What to Know
Wildwood Mayor Ernie Troiano Jr. said he doesn't plan on removing Kate Smith's rendition of "God Bless America" from the boardwalk playlist.
The Flyers and Yankees removed Smith's rendition amid allegations that lyrics from her past songs were racist.
The Flyers also removed a statue of Smith from outside Xfinity Live!
Wildwood mayor Ernie Troiano Jr. defended Kate Smith and said he would not remove the singer's rendition of "God Bless America," from the Jersey Shore town's boardwalk playlist after the Flyers removed her statue amid allegations that some of her past lyrics were racist.
“We have no intentions of removing it,” Troiano said during an appearance on the Dom Giordano Program on 1210 WPHT Monday.
“We understand history. But the world’s gotten so politically correct and so afraid that they’re gonna offend somebody. The song is greater than anything so you know what, it’ll continue to play in Wildwood.”
Smith’s rendition of “God Bless America” had been part of Flyers lore since 1969 when a team executive ordered her version to be played instead of “The Star Spangled Banner.” That led to her performing the song several times before games in the 1970s, including the Flyers’ Stanley Cup-clinching Game 6 against Boston in 1974.
A year after her 1986 death, the Flyers erected a statue of her outside the Spectrum in 1987. It was moved to the Xfinity Live! Complex in 2011.
The New York Yankees also used her rendition of the song during their seventh-inning stretch. That changed Thursday however, when the team suspended its use and launched an investigation into two songs she recorded in the 1930s, “That’s Why Darkies Were Born,” and “Pickaninny Heaven.”
Soon after, the Flyers followed suit, first covering her statue outside their arena and then removing it altogether Sunday.
“The NHL principle ‘Hockey is for Everyone’ is at the heart of everything the Flyers stand for,” Flyers President Paul Holmgren said in a statement. “As a result, we cannot stand idle while material from another era gets in the way of who we are today.”
The Flyers’ decision to remove Smith’s statue sparked outrage from Smith’s surviving family members as well as fans of the singer. Troiano also defended Smith and spoke out against the decision during his appearance on 1210 WPHT.
“I’m a small town mayor and I look at what’s happening to the world,” Troiano said. “And it’s amazing how everyone wants to rewrite history. Nobody wants to allow history to be an educator and teacher to help us improve in the future. We’re gonna change history. What we don’t like, we’re gonna just erase. And it’s whoever’s offended at that time is the one that’s pushing the issues.”
“That’s Why Darkies Were Born” originated in the 1931 Broadway revue “George White’s Scandals,” and was considered a satire of racism. It includes the lyrics, "Someone had to pick the cotton. Someone had to pick the corn. Someone had to slave and be able to sing, That's why darkies were born."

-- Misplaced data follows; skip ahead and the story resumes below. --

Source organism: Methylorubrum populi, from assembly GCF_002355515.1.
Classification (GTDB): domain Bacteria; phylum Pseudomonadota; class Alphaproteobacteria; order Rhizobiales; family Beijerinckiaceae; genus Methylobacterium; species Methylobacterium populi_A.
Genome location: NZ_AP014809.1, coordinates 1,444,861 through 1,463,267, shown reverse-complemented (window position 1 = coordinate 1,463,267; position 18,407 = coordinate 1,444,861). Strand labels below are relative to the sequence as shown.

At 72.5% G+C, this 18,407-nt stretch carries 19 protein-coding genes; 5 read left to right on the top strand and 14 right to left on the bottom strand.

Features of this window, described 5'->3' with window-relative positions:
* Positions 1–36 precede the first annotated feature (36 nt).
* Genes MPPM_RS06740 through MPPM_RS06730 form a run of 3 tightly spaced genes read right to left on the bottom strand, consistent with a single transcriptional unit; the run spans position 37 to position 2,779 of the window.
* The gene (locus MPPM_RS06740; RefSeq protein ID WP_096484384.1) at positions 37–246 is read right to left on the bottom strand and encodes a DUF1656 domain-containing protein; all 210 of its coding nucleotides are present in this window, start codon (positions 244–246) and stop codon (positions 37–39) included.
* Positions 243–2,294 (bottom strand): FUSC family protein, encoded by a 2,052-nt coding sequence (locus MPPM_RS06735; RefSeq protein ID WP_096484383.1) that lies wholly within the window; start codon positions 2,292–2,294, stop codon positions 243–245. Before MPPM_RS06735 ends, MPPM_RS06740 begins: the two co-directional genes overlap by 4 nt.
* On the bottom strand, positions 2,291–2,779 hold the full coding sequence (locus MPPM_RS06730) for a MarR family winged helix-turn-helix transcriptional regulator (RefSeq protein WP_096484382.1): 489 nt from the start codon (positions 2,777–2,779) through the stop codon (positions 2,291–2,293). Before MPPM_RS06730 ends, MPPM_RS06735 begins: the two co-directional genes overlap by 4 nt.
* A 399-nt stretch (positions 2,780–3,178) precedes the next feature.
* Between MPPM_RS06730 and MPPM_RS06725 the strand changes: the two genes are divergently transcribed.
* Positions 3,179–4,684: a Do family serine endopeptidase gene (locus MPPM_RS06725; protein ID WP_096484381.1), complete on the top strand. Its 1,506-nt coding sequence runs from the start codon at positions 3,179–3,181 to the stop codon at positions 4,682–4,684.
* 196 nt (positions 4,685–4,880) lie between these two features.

Smith recorded a version of the song. Paul Robeson, an African American singer, actor and civil rights activist, recorded a version as well.
Troiano referred to Smith’s version of the song as “satirical.”
“This was a Broadway play. The song was written by an African American gentleman,” he said. “These guys, we look at them, and we view them as great people. And it’s not what color you are, who you are, what you look like. It’s the craziness.”
Records show “That’s Why Darkies Were Born” was written by Ray Henderson, a white American, and Lew Brown, who was Ukrainian. George White, the producer of “George White’s Scandals,” was also a white American.
Troiano also brought up offensive lyrics in hip hop music while defending Smith.
“Should all these rap songs be banned? All the conversations about women, kill the police, the N word dropped all over the place,” he said. “Where’s the outrage to that?”
Smith’s song “Pickaninny Heaven,” which was featured in the 1933 film “Hello Everybody,” also features the singer describing an afterlife for African American children steeped in racist stereotypes.
Smith’s likeness also appears in a 1939 ad that heavily uses the mammy caricature, one of the most well-known racist depictions of black women.
The debate over Smith is the latest example of an ongoing culture war over controversial historical icons. Last year, a statue of Philadelphia former mayor and police chief Frank Rizzo ignited protests between people critical of his strong-arm tactics and residents who wanted to honor his memory.
Last month, Dallas City Council voted to remove a Confederate monument from a local cemetery.
That vote came just weeks after Virginia Gov. Ralph Northam refused mounting calls for his resignation after a photo surfaced on his yearbook page showing people in blackface and a KKK robe, stressing that he "truly" doesn't believe he was in the picture.